Disabled Students’ Allowances (DSAs) are a Government grant available to eligible disabled students on higher education courses in the UK, to help with extra course costs they may incur by attending their course, as a direct result of their disability. The allowances can help to pay for a non-medical personal helper, items of specialist equipment, assistive software, travel and other course-related costs. The allowance is neither means-tested nor repayable. DSAs are not available to all students but are subject to eligibility criteria, which are stated on the “gov.uk” website, together with the amounts payable at https://www.gov.uk/disabledstudents-allowances-dsas/overview.

Although a disabled student may be offered a place at LSME, the offer is not a guarantee of eligibility to receive DSAs. Where possible inclusive practices will make individual support unnecessary

LSME Bursary Scheme

Where barriers resulting from disability remain even after reasonable adjustment, the student may be offered some financial support from our LSME Bursary scheme. This financial support can be used to supplement the cost of travel and for the purchase of appropriate software to enable the learner to engage fully with the learning process.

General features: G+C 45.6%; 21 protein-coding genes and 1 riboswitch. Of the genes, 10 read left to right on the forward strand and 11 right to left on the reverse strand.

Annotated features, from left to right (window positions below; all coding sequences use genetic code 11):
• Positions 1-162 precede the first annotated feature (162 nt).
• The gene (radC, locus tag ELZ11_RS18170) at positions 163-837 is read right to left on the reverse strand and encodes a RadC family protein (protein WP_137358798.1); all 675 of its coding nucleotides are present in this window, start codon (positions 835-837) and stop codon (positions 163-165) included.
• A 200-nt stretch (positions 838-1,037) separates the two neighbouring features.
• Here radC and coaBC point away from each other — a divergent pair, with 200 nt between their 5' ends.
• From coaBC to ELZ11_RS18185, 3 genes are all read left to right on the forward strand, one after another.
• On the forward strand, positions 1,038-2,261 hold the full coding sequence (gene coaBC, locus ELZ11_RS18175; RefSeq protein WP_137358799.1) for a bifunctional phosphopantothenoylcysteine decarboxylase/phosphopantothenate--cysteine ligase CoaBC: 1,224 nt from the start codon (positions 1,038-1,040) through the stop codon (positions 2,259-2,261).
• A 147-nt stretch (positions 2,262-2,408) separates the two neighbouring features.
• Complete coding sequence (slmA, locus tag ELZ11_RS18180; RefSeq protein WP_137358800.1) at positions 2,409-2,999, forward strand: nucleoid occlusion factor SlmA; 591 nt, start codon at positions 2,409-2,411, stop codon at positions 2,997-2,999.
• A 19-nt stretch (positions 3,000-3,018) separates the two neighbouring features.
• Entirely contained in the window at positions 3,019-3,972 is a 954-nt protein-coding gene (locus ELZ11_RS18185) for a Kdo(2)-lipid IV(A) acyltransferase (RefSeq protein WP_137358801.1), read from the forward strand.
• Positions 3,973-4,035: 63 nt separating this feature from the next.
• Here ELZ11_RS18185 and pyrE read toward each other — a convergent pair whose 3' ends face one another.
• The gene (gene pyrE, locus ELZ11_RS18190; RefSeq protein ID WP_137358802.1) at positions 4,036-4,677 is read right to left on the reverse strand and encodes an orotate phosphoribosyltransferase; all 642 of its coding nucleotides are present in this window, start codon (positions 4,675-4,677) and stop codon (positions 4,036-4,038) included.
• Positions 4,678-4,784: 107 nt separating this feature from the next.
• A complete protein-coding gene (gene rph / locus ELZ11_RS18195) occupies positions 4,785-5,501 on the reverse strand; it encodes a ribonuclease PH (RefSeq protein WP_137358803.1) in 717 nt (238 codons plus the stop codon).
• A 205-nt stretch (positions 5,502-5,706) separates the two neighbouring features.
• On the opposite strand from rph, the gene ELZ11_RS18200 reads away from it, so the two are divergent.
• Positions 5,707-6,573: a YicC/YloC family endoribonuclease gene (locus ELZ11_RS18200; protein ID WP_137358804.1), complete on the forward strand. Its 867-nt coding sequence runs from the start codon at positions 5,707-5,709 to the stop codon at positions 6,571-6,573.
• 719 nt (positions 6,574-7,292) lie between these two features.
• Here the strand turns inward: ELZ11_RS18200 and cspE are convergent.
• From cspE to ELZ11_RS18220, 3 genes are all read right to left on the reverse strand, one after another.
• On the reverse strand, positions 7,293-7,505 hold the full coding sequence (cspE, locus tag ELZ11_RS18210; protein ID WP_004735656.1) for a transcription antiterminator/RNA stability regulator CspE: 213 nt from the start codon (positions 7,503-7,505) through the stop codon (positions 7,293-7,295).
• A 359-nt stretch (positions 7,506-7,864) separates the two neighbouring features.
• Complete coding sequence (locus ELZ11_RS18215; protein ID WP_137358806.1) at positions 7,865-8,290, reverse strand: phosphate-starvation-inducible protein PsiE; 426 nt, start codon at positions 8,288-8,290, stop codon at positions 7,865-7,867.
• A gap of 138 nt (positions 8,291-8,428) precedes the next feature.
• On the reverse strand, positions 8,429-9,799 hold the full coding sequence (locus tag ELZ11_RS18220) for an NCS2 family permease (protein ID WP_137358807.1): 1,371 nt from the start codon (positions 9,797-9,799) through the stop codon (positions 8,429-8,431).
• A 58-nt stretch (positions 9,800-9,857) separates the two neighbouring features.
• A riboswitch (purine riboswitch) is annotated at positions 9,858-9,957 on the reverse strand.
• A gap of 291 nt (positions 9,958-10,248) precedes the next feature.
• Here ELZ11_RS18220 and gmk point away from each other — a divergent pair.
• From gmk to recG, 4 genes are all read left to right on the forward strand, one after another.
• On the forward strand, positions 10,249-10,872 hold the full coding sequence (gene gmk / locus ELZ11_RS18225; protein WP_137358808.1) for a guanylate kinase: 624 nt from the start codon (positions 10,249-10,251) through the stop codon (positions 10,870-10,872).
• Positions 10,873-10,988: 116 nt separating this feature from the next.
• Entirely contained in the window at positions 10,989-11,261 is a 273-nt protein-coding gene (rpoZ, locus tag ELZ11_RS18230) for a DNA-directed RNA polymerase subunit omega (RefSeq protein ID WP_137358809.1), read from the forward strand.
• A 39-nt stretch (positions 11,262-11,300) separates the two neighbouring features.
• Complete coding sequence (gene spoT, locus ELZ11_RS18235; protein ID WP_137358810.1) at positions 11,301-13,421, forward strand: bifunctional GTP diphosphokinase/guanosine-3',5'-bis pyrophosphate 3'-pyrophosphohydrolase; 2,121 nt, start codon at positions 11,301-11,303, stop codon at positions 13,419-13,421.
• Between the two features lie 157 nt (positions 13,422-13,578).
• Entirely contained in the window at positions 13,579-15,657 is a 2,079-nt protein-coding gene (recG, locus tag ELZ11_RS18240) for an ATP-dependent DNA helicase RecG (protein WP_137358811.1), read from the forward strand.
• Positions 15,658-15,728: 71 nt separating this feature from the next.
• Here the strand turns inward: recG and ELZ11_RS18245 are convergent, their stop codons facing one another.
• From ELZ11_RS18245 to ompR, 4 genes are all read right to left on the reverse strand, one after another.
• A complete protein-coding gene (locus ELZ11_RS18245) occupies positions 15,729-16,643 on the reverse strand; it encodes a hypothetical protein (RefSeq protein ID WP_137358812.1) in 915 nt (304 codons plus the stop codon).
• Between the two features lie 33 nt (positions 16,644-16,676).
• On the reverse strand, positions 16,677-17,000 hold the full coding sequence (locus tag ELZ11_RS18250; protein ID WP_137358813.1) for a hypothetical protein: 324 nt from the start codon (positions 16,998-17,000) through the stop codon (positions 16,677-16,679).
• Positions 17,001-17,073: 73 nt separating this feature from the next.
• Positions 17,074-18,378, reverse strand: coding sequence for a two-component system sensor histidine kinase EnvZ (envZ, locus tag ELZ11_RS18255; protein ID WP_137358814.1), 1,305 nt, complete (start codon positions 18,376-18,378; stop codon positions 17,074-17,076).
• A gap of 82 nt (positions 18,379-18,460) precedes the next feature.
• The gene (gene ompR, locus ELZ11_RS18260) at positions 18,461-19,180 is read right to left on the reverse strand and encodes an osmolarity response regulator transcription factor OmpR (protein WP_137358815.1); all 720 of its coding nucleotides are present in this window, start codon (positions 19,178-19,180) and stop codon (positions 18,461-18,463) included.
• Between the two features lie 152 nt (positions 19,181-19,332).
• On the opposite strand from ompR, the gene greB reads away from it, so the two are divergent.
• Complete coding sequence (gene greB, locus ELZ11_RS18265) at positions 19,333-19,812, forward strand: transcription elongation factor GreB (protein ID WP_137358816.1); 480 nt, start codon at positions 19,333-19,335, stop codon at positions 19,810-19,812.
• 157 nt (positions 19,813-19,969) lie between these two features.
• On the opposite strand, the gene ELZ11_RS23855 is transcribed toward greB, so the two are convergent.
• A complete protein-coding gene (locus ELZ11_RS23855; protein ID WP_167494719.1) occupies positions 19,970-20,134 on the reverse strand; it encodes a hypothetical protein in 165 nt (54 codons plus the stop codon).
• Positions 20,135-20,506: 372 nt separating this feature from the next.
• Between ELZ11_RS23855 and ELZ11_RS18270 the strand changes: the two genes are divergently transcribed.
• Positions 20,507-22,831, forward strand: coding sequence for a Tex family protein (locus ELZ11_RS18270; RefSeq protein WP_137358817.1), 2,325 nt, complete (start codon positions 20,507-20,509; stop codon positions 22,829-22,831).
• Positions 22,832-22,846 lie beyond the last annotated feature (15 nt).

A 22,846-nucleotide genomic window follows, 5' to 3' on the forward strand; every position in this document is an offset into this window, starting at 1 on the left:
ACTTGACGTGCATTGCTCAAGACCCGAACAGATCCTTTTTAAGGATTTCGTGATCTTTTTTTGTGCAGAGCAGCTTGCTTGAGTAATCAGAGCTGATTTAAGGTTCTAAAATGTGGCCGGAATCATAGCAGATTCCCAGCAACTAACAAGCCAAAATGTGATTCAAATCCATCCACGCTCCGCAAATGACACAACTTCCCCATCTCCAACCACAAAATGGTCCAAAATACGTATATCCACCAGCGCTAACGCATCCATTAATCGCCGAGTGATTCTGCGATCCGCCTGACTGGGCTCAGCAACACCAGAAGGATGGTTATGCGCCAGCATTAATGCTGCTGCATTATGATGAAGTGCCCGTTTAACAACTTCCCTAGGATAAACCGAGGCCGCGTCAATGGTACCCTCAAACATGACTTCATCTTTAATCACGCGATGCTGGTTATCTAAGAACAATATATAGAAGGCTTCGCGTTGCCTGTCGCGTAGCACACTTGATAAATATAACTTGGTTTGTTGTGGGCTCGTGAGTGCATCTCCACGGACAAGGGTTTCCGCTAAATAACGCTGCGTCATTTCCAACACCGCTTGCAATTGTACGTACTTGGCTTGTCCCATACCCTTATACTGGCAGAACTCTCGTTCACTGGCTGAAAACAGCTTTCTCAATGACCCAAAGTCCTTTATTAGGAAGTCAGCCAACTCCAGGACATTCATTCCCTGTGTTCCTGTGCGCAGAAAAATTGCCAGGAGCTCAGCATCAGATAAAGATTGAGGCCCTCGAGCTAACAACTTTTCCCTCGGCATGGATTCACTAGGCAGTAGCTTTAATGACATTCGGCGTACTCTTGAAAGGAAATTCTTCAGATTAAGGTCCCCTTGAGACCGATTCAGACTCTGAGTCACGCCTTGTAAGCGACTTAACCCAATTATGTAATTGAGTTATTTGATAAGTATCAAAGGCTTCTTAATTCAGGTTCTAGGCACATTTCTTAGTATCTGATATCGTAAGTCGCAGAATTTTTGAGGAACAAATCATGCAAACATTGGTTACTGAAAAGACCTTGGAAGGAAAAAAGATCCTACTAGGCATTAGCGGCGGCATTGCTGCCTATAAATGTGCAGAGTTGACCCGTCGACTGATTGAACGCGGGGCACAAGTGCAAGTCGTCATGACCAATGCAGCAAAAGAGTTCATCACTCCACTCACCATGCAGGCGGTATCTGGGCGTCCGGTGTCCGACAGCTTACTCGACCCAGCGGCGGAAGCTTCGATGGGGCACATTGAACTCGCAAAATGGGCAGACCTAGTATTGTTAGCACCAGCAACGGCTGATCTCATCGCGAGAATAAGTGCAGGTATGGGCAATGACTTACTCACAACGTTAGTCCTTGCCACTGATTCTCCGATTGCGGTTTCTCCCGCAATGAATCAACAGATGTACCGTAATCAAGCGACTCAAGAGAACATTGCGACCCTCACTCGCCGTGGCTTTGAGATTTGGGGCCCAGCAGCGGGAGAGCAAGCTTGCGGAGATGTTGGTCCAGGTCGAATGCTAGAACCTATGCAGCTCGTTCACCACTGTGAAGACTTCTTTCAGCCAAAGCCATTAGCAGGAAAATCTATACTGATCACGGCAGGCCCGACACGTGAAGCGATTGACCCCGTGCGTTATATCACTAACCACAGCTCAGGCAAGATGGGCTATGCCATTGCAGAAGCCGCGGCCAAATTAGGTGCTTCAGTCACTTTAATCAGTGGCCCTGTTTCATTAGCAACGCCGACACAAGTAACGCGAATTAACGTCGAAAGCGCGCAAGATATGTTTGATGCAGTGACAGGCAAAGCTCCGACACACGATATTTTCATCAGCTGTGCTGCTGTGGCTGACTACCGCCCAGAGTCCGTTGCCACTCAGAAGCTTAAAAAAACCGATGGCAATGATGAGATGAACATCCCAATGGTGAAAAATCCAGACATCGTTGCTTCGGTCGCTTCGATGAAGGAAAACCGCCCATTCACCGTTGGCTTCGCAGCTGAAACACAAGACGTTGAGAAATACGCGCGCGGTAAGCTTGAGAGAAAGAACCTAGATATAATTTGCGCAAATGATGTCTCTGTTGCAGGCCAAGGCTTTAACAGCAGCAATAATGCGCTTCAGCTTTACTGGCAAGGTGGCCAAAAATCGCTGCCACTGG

The admission team is to encourage all prospective students to disclose any disabilities during the application process, explaining the importance of disclosure and additional support offered. Encourage students who declare disabilities to include the supporting medical certificates suggesting the adjustments required.


Lecturers administering the diagnostic test should allow more time to prospective students with disabilities. Lecturers should also encourage students who become disabled during their study to disclose the information to LSME. Lecturers provide additional learning support and apply all reasonable adjustments in assessments.

Senior Management

Senior Management is to ensure continuous monitoring and review of this policy.  Make financial resources available for all reasonable adjustments. Equal opportunities monitoring will also offer learners another opportunity to disclose any disabilities that occurred during their study.

External Support for Disabled Students

Home students are often eligible for a Disabled Students’ Allowance which provides funding for the above support. The Disabled Students’ Allowance is provided by Student Finance England (SFE). For further information visit https://www.practitioners.slc.co.uk/products/full-time-undergraduate-education/full-time-disabled-students-allowances/


Next Review Date: October 2022

University of Chichester
Advanced HE
Disability Confident Committed Organisation
Mindful Employer